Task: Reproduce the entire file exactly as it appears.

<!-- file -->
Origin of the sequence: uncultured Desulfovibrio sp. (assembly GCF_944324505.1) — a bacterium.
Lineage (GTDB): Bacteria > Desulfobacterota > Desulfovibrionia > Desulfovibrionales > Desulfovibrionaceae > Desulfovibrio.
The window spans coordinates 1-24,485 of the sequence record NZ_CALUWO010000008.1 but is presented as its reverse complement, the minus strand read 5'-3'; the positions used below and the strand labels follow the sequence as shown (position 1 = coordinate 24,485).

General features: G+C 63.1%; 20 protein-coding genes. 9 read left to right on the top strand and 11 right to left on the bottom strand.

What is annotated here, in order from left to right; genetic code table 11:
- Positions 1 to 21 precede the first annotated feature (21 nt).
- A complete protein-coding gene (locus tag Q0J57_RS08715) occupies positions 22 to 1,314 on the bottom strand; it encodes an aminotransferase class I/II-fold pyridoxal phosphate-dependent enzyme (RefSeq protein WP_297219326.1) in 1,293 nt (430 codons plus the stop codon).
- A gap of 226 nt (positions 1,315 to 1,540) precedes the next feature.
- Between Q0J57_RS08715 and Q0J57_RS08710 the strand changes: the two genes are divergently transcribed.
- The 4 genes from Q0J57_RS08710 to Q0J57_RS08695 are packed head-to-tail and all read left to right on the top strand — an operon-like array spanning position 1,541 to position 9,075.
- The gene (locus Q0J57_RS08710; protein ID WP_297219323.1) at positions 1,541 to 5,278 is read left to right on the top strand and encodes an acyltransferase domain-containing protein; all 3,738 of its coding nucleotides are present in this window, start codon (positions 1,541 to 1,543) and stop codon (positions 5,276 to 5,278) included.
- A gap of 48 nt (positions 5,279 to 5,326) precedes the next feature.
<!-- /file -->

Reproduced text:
Origin of the sequence: uncultured Desulfovibrio sp. (assembly GCF_944324505.1) — a bacterium.
Lineage (GTDB): Bacteria > Desulfobacterota > Desulfovibrionia > Desulfovibrionales > Desulfovibrionaceae > Desulfovibrio.
The window spans coordinates 1-24,485 of the sequence record NZ_CALUWO010000008.1 but is presented as its reverse complement, the minus strand read 5'-3'; the positions used below and the strand labels follow the sequence as shown (position 1 = coordinate 24,485).

General features: G+C 63.1%; 20 protein-coding genes. 9 read left to right on the top strand and 11 right to left on the bottom strand.

What is annotated here, in order from left to right; genetic code table 11:
- Positions 1 to 21 precede the first annotated feature (21 nt).
- A complete protein-coding gene (locus tag Q0J57_RS08715) occupies positions 22 to 1,314 on the bottom strand; it encodes an aminotransferase class I/II-fold pyridoxal phosphate-dependent enzyme (RefSeq protein WP_297219326.1) in 1,293 nt (430 codons plus the stop codon).
- A gap of 226 nt (positions 1,315 to 1,540) precedes the next feature.
- Between Q0J57_RS08715 and Q0J57_RS08710 the strand changes: the two genes are divergently transcribed.
- The 4 genes from Q0J57_RS08710 to Q0J57_RS08695 are packed head-to-tail and all read left to right on the top strand — an operon-like array spanning position 1,541 to position 9,075.
- The gene (locus Q0J57_RS08710; protein ID WP_297219323.1) at positions 1,541 to 5,278 is read left to right on the top strand and encodes an acyltransferase domain-containing protein; all 3,738 of its coding nucleotides are present in this window, start codon (positions 1,541 to 1,543) and stop codon (positions 5,276 to 5,278) included.
- A gap of 48 nt (positions 5,279 to 5,326) precedes the next feature.